The hitchhiker’s guide to agile and waterfall methodologies

The hitchhiker’s guide to agile and waterfall methodologies

THERE IS A THEORY WHICH STATES WHENEVER ANYONE DISCOVERS THE DIFFERENCE BETWEEN AGILE AND WATERFALL, THEY MUST LEARN WHICH METHOD TO USE AND WHEN.

Many were increasingly of the opinion that agile was the way to go. According to a CA Technologies sponsored survey, companies who’ve already implemented agile principles into software development, reported a 60% higher revenue rate.

But is agile right for everyone?

WHEN IT COMES TO DECIDING WHETHER YOU SHOULD USE AGILE OR WATERFALL, YOU FIRST NEED TO DETERMINE WHETHER YOUR TEAM IS FEATURE-BASED OR CROSS-FUNCTIONAL.

Let’s look at the differences between the two.

The waterfall methodology, also known as a linear sequential life cycle model, follows a step-by-step project management structure, meaning that the software development team can only proceed to the next phase of development once the previous stage is complete and the ability to return to that previous stage is no longer possible.

The agile methodology has no linear model because development and testing happen concurrently (unlike waterfall, where they are completely separate phases). The agile model fosters open communication between developers, customers, managers and testers alike.

A major differentiator between the two, is their approach toward quality and testing.

 

THE BENEFITS OF AN AGILE METHODOLOGY INCLUDE

  • A more collaborative work style.
  • The ability to catch errors at a faster rate.
  • A constant flow of feedback for a better end product with client involvement throughout.
  • Balance for the constant changes incurred by customer demands and proof of progress.

 

WHEN DOES THE WATERFALL MODEL WORK BEST

Agile is often regarded as the ideal methodology to help brands keep up with continuous changing consumer demands, but there are times when waterfall may prove more beneficial:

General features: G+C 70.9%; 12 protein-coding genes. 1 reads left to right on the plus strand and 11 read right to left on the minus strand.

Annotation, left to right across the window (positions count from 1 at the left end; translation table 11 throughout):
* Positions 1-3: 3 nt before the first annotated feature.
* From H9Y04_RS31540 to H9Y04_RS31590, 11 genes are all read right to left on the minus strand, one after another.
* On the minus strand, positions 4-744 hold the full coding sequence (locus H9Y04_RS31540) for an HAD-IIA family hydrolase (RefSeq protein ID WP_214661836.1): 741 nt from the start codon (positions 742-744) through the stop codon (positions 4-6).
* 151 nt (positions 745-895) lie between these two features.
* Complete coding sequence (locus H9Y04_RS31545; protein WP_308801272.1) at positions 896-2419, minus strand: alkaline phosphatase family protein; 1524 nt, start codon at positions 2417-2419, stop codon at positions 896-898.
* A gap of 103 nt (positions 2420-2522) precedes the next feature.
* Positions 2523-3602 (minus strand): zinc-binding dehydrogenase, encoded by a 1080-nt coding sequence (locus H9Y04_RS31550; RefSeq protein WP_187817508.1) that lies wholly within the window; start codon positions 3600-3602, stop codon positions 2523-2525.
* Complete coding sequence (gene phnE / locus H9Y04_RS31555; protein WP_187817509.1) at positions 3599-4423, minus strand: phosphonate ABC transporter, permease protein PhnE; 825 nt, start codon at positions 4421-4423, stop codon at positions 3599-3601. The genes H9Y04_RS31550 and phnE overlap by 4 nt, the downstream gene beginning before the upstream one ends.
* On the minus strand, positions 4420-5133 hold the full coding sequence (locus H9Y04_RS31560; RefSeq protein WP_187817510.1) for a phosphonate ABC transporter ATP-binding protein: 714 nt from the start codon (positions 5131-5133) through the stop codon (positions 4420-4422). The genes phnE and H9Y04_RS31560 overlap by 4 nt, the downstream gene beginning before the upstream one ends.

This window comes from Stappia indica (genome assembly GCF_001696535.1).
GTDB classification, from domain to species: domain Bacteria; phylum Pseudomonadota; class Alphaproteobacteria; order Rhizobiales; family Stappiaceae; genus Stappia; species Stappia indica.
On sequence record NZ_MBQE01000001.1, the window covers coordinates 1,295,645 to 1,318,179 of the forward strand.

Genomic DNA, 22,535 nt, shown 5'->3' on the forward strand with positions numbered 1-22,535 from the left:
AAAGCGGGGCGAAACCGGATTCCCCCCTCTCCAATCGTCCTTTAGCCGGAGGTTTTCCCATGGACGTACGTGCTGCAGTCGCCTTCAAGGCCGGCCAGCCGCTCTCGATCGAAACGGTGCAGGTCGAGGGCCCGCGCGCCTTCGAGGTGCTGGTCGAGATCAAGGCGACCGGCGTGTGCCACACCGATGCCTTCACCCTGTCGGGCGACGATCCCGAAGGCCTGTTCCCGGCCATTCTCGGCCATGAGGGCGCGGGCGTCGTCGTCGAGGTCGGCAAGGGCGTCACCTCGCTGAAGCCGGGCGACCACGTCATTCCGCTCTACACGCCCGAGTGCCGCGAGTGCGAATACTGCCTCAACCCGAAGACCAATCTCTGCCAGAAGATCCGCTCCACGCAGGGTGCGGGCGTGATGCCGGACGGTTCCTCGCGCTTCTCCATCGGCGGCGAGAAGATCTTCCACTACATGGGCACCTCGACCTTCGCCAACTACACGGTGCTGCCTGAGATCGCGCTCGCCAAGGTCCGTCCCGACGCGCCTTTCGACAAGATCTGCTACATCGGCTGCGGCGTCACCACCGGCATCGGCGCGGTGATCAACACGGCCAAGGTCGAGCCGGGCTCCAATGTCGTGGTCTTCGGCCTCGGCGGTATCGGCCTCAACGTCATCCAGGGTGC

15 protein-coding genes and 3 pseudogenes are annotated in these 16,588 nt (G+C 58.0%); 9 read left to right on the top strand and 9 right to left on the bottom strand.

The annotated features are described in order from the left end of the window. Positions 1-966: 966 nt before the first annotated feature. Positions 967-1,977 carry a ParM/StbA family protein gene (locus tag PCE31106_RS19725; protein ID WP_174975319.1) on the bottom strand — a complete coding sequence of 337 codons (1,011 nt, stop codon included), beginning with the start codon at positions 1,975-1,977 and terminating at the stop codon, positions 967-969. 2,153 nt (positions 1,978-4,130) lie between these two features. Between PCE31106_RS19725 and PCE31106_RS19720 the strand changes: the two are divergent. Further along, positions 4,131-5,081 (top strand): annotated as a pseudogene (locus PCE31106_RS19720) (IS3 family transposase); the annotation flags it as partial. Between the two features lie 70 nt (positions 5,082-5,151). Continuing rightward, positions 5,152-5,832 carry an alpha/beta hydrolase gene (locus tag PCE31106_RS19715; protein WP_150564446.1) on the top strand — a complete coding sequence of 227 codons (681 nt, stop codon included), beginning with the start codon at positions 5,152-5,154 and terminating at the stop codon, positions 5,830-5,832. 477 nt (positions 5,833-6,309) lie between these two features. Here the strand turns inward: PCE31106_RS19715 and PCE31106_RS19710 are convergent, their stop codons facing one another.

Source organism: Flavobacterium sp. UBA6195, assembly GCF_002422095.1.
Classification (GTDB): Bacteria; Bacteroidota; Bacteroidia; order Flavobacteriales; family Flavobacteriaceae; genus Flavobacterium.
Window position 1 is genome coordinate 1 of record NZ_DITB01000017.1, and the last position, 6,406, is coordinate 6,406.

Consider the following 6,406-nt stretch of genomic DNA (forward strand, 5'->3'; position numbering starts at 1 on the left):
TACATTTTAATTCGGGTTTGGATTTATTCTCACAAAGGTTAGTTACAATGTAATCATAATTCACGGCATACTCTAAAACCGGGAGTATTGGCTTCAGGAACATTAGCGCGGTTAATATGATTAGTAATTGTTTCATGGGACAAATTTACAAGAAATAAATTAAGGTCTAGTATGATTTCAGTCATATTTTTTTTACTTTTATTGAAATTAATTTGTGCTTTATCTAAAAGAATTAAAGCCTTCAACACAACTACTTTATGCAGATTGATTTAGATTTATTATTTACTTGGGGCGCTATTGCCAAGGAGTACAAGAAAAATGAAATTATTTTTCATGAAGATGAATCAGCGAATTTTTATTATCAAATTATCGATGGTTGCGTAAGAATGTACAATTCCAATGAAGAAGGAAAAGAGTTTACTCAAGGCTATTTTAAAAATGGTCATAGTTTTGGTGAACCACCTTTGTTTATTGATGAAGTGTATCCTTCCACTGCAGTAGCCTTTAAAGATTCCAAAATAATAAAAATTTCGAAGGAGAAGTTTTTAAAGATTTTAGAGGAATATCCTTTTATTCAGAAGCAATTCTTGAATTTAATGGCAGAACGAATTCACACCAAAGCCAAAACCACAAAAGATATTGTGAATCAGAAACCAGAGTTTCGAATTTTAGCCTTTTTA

• For larger projects — the waterfall model enables bigger teams to figure out the work involved ahead of time.
  • It forces the project and the business creating the project, to be extraordinarily disciplined in design and structure.
  • Allows changes in design early on in the life cycle.
  • Works well for projects that require deadlines.
 

TO SUMMARISE THE SUMMARY

There is no one-size-fits-all solution, but for most digital projects and entrepreneurs – agile is favoured. If you’re already scaling up and have determined stable project requirements and management – you may want to consider the waterfall approach.

Project success is not achieved specifically through one method over the other. Ultimately it comes down to your personal and practical skills. If you feel one methodology isn’t working, consider the latter — flexibility is key.

Whilst there are times where the waterfall approach works well, projects can become all-encompassing for the engineers involved. If these engineers can be given the autonomy and opportunity to shape a feature as they build it and break down the waterfall project into smaller more agile increments, there is a greater chance of success.

What matters most is delivering a solid and sustainable product to meet the needs of the customer. The methodology you use, is just the journey you take to get there.

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